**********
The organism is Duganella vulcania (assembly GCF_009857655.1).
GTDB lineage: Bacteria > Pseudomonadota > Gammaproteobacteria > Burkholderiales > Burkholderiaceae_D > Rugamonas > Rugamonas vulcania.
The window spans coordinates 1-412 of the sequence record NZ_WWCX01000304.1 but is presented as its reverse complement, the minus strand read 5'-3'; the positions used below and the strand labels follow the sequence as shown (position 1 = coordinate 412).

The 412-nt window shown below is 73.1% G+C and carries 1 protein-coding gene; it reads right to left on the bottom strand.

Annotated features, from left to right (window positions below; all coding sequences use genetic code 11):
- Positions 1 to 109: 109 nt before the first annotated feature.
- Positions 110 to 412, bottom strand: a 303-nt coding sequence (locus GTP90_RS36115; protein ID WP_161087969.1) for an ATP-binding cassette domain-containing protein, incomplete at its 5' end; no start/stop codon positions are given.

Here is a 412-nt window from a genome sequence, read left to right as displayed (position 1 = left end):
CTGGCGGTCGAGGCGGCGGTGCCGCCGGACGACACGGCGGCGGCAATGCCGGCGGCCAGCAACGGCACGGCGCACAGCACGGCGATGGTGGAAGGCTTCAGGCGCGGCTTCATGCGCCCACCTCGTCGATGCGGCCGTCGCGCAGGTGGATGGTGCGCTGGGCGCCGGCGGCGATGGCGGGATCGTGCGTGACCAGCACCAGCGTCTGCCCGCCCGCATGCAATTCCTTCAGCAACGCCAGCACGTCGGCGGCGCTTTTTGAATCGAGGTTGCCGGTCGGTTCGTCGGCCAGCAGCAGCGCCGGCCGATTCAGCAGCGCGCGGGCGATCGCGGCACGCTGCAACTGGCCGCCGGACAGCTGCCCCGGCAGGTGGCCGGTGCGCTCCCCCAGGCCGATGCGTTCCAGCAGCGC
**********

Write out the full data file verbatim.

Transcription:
The organism is Duganella vulcania (assembly GCF_009857655.1).
GTDB lineage: Bacteria > Pseudomonadota > Gammaproteobacteria > Burkholderiales > Burkholderiaceae_D > Rugamonas > Rugamonas vulcania.
The window spans coordinates 1-412 of the sequence record NZ_WWCX01000304.1 but is presented as its reverse complement, the minus strand read 5'-3'; the positions used below and the strand labels follow the sequence as shown (position 1 = coordinate 412).

The 412-nt window shown below is 73.1% G+C and carries 1 protein-coding gene; it reads right to left on the bottom strand.

Annotated features, from left to right (window positions below; all coding sequences use genetic code 11):
- Positions 1 to 109: 109 nt before the first annotated feature.
- Positions 110 to 412, bottom strand: a 303-nt coding sequence (locus GTP90_RS36115; protein ID WP_161087969.1) for an ATP-binding cassette domain-containing protein, incomplete at its 5' end; no start/stop codon positions are given.

Here is a 412-nt window from a genome sequence, read left to right as displayed (position 1 = left end):
CTGGCGGTCGAGGCGGCGGTGCCGCCGGACGACACGGCGGCGGCAATGCCGGCGGCCAGCAACGGCACGGCGCACAGCACGGCGATGGTGGAAGGCTTCAGGCGCGGCTTCATGCGCCCACCTCGTCGATGCGGCCGTCGCGCAGGTGGATGGTGCGCTGGGCGCCGGCGGCGATGGCGGGATCGTGCGTGACCAGCACCAGCGTCTGCCCGCCCGCATGCAATTCCTTCAGCAACGCCAGCACGTCGGCGGCGCTTTTTGAATCGAGGTTGCCGGTCGGTTCGTCGGCCAGCAGCAGCGCCGGCCGATTCAGCAGCGCGCGGGCGATCGCGGCACGCTGCAACTGGCCGCCGGACAGCTGCCCCGGCAGGTGGCCGGTGCGCTCCCCCAGGCCGATGCGTTCCAGCAGCGC